(New York, NY) – Today, Assemblyman Felix Ortiz, (Brooklyn-51 AD) , Chair of the Committee on Alcoholism and Drug Abuse, expressed his outrage at an article published in the January 27, 2009 edition of the New York Post. In this article, the Post reported on an informal study done by Bronx High School of Science senior Hayden Miller which found that 55% of stores in his study sold cigarettes to minors. This number represents a far cry from the 89% compliance rate cited by the city in 2007. Mr. Miller contributed the wide difference to the fact that while he was able to ‘lie’ about his age, operatives in official sting operations are not.
“The dangers associated with smoking have a broad and lasting impact on all of us. From both a health and economic perspective, it is our duty to ensure that our children are protected. Ensuring that merchants are obeying the law and not selling cigarettes illegally to minors is one piece of the puzzle,” said Ortiz. He continued, “We must continue to push towards the goal eliminating the sale of tobacco to minors and making choices that promote a healthy tomorrow.”
A spokesman from the New York State Department of Health responded to the disparities highlighted in the article by saying, "The sale of cigarettes to underage teens continues to be a major concern of our office. The State Health Department funds similar 'sting' operations around the state, but we adhere to a very strict protocol to ensure the safety of its participants. The State Department of Health is committed to improving the health of all New Yorkers through youth smoking prevention programs, including 'sting' operations."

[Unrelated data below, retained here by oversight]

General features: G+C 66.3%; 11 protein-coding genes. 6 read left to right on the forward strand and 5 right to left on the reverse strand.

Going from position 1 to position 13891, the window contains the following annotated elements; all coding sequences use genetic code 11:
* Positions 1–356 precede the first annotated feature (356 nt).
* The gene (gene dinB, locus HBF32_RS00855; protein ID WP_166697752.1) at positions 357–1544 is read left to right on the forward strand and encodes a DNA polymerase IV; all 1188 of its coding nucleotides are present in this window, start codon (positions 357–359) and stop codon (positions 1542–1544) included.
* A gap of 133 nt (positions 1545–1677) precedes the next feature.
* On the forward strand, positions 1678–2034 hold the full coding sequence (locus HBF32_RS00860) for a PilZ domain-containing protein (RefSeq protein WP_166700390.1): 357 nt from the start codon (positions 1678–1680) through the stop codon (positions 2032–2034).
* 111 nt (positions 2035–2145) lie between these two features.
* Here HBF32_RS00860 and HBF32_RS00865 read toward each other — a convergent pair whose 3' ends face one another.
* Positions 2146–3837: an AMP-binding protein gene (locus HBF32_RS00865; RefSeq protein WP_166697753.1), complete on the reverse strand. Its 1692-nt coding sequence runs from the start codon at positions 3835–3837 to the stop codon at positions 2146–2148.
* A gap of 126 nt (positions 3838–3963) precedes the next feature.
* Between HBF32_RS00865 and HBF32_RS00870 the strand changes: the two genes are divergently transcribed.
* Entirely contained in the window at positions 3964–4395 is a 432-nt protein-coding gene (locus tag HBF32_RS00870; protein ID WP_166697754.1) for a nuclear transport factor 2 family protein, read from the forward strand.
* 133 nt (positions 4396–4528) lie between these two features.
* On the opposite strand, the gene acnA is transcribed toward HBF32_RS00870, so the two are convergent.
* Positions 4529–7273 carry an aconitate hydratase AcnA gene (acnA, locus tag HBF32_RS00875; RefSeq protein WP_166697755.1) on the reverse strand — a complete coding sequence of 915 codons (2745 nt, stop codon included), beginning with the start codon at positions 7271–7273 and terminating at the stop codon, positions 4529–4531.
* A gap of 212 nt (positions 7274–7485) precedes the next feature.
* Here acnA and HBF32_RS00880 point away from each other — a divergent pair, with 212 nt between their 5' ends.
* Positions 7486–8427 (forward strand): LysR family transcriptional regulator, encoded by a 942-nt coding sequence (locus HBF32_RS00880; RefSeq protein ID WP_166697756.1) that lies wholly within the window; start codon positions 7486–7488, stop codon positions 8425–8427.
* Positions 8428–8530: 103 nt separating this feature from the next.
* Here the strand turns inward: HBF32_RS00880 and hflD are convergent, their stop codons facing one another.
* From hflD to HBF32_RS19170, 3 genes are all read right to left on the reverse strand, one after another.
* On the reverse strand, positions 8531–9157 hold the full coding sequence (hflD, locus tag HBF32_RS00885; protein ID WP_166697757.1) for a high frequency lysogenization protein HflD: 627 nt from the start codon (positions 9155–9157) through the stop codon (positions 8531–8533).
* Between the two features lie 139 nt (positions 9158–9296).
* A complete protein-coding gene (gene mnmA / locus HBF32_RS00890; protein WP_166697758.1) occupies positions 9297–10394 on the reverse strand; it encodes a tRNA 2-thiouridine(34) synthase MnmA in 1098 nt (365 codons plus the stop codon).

According to a 2008 report from the New York City Health Department, the city’s teen smoking rate has dropped by more than half over the past six years, from 17.6 percent in 2001 to 8.5 percent in 2007. According to recent statistics, New York City’s youth smoking rate is about two thirds lower than the latest available national teen smoking rate of 23 percent.
“New York has been a leader in the fight against youth smoking. These numbers are a reminder that we must continue to fight for our children and be vigilant in ensuring that cigarettes are not being sold to minors,” said Ortiz.